Again, the different behaviour of the trace gas anomalies may be related to their different seasonal mean values; the seasonal mean IH difference for H2 peaks in boreal summer, while for CH4 and CO, it is relatively low with a minimum in August. The distribution and variability of surface exchange is different for each of the trace gases and there is potential for this to interact with the restricted extent and seasonal meandering of the regions of uplift to influence IH exchange of a species. For example, 70 % of the global total CH4 emissions are from mainly equatorial biogenic sources that include wetlands, rice agriculture, livestock, landfills, forests, oceans, and termites (Denman et al., 2007), and CO emissions receive a significant contribution from CH4 oxidation and from tropical biomass burning.
A more detailed examination of the inter-annual variation of the mlo–cgo difference in H2 during boreal summer is presented in Fig. 8. It shows the detrended H2 data in comparison with the corresponding CO2 data and with the ωP and vP indices.
First we note that the detrended CO2 data in the top panel have very similar inter-annual variation to the FF-adjusted in Fig. 7b. We also see that the qualitative behaviour of H2 mirrors many aspects of CO2, as expected from the correlations in Table 4. In particular, the increase in the IH difference of H2 in 2010 is even more pronounced than for CO2. For CO2 and for H2 there is a steady reduction in the IH difference from around 2013, leading to a local minimum in 2016. In both of these respects these gases broadly follow the changes in the Hadley circulation, including the strengthening during 2015–2016. Vertical lines in Fig. 8 indicate other times between 1992 and 2016 when transitions occur in both these trace gases and in the Hadley circulation characterized by ωP and vP.
Surface exchanges of H2 have similarities to those of CO2 in that they occur mostly at mid–northern latitudes and are mainly due to emissions from fossil fuel combustion. However H2 also has mid–northern-latitude photochemical sources peaking in August (Price et al., 2007). These boreal summer sources are almost offset by a combined soil and hydroxyl sink, but the overall interhemispheric partial pressure difference is boosted by a significant reduction in the Southern Hemisphere photochemical source at that time. For both species, the most northern excursions of the intertropical convergence zone that occurs at Pacific latitudes encounter increasing concentrations of both gases.
As noted above, anomalies in mlo–cgo differences in N2O are poorly correlated with those in CO2 and in dynamical indices (Tables 3 and 4). Indeed the 3-month average anti-correlation with uduct that has the largest magnitude is for March–May and the largest correlation with ωP is r=0.359 for April–June and with vP is r=0.350 for May–July.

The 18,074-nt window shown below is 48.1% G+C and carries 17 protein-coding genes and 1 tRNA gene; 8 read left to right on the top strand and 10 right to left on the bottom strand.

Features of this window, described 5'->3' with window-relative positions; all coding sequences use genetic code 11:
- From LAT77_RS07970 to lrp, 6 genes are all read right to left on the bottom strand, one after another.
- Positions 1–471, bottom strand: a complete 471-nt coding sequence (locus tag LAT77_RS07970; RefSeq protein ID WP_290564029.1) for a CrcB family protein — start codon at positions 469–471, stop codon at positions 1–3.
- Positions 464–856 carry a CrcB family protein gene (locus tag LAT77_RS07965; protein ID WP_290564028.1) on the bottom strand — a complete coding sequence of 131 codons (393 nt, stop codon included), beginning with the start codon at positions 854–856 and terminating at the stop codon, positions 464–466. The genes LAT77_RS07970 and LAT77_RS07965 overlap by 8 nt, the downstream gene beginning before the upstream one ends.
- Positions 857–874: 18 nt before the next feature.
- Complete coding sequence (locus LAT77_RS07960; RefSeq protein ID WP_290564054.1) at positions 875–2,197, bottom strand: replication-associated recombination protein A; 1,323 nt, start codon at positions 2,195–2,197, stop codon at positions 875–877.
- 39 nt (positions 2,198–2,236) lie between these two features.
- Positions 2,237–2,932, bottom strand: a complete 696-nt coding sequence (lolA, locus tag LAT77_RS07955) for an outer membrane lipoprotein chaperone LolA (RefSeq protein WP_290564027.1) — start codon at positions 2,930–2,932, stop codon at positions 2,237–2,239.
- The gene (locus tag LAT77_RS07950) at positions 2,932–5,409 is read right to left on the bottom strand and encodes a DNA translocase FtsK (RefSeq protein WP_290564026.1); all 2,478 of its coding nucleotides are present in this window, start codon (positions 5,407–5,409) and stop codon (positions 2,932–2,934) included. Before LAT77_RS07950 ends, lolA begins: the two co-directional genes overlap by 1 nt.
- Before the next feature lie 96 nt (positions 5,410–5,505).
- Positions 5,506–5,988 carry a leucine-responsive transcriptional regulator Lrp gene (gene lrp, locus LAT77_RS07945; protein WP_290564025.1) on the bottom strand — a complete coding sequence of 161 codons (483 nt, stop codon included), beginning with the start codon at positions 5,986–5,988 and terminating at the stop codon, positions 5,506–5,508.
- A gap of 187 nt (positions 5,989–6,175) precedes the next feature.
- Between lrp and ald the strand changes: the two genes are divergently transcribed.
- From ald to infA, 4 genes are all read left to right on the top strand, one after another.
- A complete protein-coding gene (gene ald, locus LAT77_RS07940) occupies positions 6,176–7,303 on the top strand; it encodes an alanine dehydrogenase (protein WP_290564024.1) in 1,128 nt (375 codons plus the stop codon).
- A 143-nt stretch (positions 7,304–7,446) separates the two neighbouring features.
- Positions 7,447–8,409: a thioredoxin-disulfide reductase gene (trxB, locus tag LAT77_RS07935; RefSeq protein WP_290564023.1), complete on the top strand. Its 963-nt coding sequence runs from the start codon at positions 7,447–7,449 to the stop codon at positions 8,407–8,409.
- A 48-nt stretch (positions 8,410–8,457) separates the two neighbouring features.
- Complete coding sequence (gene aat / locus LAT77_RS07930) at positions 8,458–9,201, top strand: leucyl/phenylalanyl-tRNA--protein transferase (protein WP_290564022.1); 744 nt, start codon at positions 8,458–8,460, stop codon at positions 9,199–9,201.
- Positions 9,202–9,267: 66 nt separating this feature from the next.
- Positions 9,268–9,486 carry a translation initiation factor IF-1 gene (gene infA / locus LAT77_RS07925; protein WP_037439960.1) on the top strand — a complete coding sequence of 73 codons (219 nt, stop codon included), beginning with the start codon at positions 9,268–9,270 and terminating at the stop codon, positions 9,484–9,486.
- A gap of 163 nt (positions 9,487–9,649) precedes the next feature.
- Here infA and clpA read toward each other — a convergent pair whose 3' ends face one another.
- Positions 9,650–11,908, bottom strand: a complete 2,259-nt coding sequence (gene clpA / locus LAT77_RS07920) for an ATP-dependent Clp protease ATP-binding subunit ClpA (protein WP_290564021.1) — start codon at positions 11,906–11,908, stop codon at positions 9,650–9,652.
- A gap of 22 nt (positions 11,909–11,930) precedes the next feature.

6.3 Interhemispheric exchange of SF6
In the case of SF6 we have analysed the mlo–cgo difference in available NOAA HATS data from 1998 to 2012 when cgo HATS measurements ceased. Correlations (Tables 3 and 4) of detrended anomalies in IH differences in SF6 with those in CO2 are as follows: the February–April correlation is r=0.619, the March–May correlation is r=0.722, the April–June correlation is r=0.595, the May–July correlation is r=0.303, and the June–August correlation is r=0.223. The corresponding correlations with dynamical indices are as follows: for February–April the correlation with uduct is , the May–July correlations with ωP is r=0.465, the June–August correlation with ωP is r=0.433, the May–July correlation with vP is r=0.517, and the June–August correlation with vP is r=0.385. We note that SF6 has an anti-correlation with uduct for February–April that has a larger magnitude than for CO2 and even CO. Thus, again there is a significant influence of the Pacific westerly duct, in late boreal winter and spring, and of the Hadley circulation, in boreal summer and late spring, as measured by these indices, on the mlo–cgo differences of SF6; these SF6 differences exhibit a similar step change in 2009–2010 as shown for CO2 in Figs. 2 and 7.
The major El Niño of 2015 and 2016 coincided with record global warming, with 2016 having the highest global average surface temperatures and 2015 the third highest (2017 had the second highest). The strength of the Hadley circulation also increased to unprecedented levels during 2015–2016 and had a major impact on the mean interhemispheric (IH) transport of CO2 and on the difference in CO2 concentration between Mauna Loa and Cape Grim (Cmlo−cgo). This study has focussed on the roles of IH transient eddy and mean transport of CO2 on interannual variations in Cmlo−cgo and has established dynamical indices that characterize the broad features of this transfer (Table 1). Interestingly, some of these indices are based on regions that lie close to or overlap the region of the Niño 3.4 sea surface temperature (SST) index (the average SST in the region 5∘ N–5∘ S, 120–170∘ W), where ENSO is strongly coupled to the overlying atmosphere (L'Heureux et al., 2017).
One of these indices, uduct, which is a measure of eddy IH transport of CO2, was introduced in FF16. This index is the 300 hPa Pacific zonal wind averaged between 5∘ N–5∘ S and 140–170∘ W and is strongly correlated with the Southern Oscillation (SOI) index (r∼0.8 in Fig. 4a of FF16). A particular focus of that study was to propose an explanation for the record step in CO2 IH difference between 2009 and 2010 and it was concluded that the closing of the Pacific duct (negative uduct) during the El Niño of 2010 was a significant contributing factor. It was also noted that there were half a dozen other occasions going back to the 1960s when the closing of the Pacific duct was related to an increase in CO2 IH difference (Keeling et al., 2009).